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Terror in Texas Town (Sous-titres français) [Import]

3.8 out of 5 stars 5 customer reviews

Price: CDN$ 30.91
Only 3 left in stock.
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Product Details

  • Actors: Sterling Hayden, Sebastian Cabot, Carol Kelly, Eugene Mazzola, Nedrick Young
  • Directors: Joseph H. Lewis
  • Writers: Ben Perry, Dalton Trumbo
  • Producers: Carrol Sax, Frank N. Seltzer
  • Format: Anamorphic, Black & White, Closed-captioned, Dubbed, DVD-Video, Subtitled, Widescreen, NTSC, Import
  • Language: English
  • Subtitles: English, Spanish, French
  • Dubbed: Spanish
  • Region: Region 1 (US and Canada This DVD will probably NOT be viewable in other countries. Read more about DVD formats.)
  • Aspect Ratio: 1.85:1
  • Number of discs: 1
  • MPAA Rating: NR
  • Studio: Fox Video (Canada) Limited
  • Release Date: May 20 2003
  • Run Time: 80 minutes
  • Average Customer Review: 3.8 out of 5 stars 5 customer reviews
  • ASIN: B00008PX7G
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Product Description

No Description Available.
Genre: Westerns
Rating: NR
Release Date: 20-MAY-2003
Media Type: DVD

Customer Reviews

3.8 out of 5 stars
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Top Customer Reviews

Format: DVD
United Artists presents "TERROR IN A TEXAS TOWN" (September 1958) (80 min/B&W) (Fully Restored/Dolby Digitally Remastered) -- This near-legendary western stars Sterling Hayden as George Hanson, the son of a Swedish seaman-turned-farmer (Ted Stanhope) --- When he runs afoul of town boss Ed McNeil (Sebastian Cabot), Hanson's father is gunned down by McNeil's henchman Johnny Crale (Ned Young) --- Knowing full well that he can expect no help from the town's corrupt sheriff (Tyler McVey), Hanson takes matters into his own hands --- Tension mounts steadily until the unforgettable climactic showdown, wherein Hanson arms himself with a harpoon! --- Extremely well written by Ben L. Perry (ghosting for Dalton Trumbo)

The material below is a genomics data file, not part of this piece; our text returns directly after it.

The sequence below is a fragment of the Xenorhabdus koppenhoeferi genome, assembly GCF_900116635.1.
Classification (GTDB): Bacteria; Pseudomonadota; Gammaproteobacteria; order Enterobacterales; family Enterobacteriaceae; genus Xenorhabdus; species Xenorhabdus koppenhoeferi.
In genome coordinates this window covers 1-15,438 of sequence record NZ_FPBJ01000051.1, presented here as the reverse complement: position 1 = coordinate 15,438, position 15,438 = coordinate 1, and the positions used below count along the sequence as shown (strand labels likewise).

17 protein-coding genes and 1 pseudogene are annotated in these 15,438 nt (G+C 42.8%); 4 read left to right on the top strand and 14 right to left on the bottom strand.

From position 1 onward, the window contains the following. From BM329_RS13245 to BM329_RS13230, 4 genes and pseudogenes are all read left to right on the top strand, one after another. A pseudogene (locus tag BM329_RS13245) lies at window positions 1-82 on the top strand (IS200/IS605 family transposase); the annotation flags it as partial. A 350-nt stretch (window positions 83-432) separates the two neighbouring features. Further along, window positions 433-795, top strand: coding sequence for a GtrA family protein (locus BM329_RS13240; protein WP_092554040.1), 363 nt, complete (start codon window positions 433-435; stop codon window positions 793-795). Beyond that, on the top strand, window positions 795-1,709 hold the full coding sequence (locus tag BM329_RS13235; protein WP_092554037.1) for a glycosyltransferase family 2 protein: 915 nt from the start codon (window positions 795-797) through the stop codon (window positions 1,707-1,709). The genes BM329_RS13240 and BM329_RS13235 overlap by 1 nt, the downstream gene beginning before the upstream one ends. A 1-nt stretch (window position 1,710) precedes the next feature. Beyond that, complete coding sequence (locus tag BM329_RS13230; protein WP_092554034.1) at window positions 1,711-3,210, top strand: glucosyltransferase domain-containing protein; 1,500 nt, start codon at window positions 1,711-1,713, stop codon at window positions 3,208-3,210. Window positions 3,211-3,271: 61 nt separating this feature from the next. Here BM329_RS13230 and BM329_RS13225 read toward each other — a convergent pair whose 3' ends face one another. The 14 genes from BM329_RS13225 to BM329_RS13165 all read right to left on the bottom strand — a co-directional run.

The duel of Hayden against Young, where Hayden is using a harpoon is extremely well filmed --- Considering its low ambitions "Terror in a Texas Town" is quite an accomplishment.

Terror in a Texas Town was one of the last directorial efforts of cult favorite Joseph H. Lewis

Under the production staff of:
Joseph H. Lewis [Director]
Dalton Trumbo [Written by) (front Ben L. Perry)
Ben Perry (front for Dalton Trumbo) (as Ben L. Perry)
Carrol Sax [Associate Producer]
Frank N. Seltzer [Producer]
Gerald Fried [Original Music]
Ray Rennahan [Cinematographer]
Stefan Arnsten [Film Editor]
Frank Sullivan [Film Editor]
William Ferrari [Art Director]

1. Joseph H. Lewis [Director]
Date of Birth: 6 April 6 1907 - New York City, New York
Date of Death: 30 August 30 2000 - Santa Monica, California

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Format: DVD
These are the kind of movies you discover in your quest to own every western ever made. Man oh man, where to begin?